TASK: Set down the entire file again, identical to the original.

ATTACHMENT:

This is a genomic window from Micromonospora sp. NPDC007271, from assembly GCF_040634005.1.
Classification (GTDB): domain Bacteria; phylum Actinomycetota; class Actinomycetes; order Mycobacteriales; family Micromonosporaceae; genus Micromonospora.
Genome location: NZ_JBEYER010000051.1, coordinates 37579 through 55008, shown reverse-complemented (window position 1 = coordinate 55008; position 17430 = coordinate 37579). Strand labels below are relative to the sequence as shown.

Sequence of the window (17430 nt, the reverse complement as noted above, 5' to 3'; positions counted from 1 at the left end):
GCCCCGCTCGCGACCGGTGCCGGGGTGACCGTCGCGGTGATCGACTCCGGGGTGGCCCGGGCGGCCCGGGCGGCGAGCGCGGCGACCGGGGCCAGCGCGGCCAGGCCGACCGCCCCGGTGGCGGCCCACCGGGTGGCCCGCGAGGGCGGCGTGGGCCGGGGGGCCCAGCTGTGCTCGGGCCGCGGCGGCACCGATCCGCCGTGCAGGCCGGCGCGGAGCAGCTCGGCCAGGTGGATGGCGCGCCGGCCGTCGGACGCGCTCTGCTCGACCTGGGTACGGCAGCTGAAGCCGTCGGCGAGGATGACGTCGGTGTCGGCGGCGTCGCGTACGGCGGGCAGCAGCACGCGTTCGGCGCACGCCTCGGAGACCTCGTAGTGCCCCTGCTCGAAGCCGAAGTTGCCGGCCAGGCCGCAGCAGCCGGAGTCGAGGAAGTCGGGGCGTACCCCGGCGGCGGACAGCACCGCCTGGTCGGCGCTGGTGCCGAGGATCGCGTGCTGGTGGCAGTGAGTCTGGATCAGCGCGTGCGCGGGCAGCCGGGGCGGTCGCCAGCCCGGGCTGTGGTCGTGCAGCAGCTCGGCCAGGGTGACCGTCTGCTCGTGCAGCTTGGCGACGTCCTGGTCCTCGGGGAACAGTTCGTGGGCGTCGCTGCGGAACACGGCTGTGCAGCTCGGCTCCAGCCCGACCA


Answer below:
This is a genomic window from Micromonospora sp. NPDC007271, from assembly GCF_040634005.1.
Classification (GTDB): domain Bacteria; phylum Actinomycetota; class Actinomycetes; order Mycobacteriales; family Micromonosporaceae; genus Micromonospora.
Genome location: NZ_JBEYER010000051.1, coordinates 37579 through 55008, shown reverse-complemented (window position 1 = coordinate 55008; position 17430 = coordinate 37579). Strand labels below are relative to the sequence as shown.

Sequence of the window (17430 nt, the reverse complement as noted above, 5' to 3'; positions counted from 1 at the left end):
GCCCCGCTCGCGACCGGTGCCGGGGTGACCGTCGCGGTGATCGACTCCGGGGTGGCCCGGGCGGCCCGGGCGGCGAGCGCGGCGACCGGGGCCAGCGCGGCCAGGCCGACCGCCCCGGTGGCGGCCCACCGGGTGGCCCGCGAGGGCGGCGTGGGCCGGGGGGCCCAGCTGTGCTCGGGCCGCGGCGGCACCGATCCGCCGTGCAGGCCGGCGCGGAGCAGCTCGGCCAGGTGGATGGCGCGCCGGCCGTCGGACGCGCTCTGCTCGACCTGGGTACGGCAGCTGAAGCCGTCGGCGAGGATGACGTCGGTGTCGGCGGCGTCGCGTACGGCGGGCAGCAGCACGCGTTCGGCGCACGCCTCGGAGACCTCGTAGTGCCCCTGCTCGAAGCCGAAGTTGCCGGCCAGGCCGCAGCAGCCGGAGTCGAGGAAGTCGGGGCGTACCCCGGCGGCGGACAGCACCGCCTGGTCGGCGCTGGTGCCGAGGATCGCGTGCTGGTGGCAGTGAGTCTGGATCAGCGCGTGCGCGGGCAGCCGGGGCGGTCGCCAGCCCGGGCTGTGGTCGTGCAGCAGCTCGGCCAGGGTGACCGTCTGCTCGTGCAGCTTGGCGACGTCCTGGTCCTCGGGGAACAGTTCGTGGGCGTCGCTGCGGAACACGGCTGTGCAGCTCGGCTCCAGCCCGACCA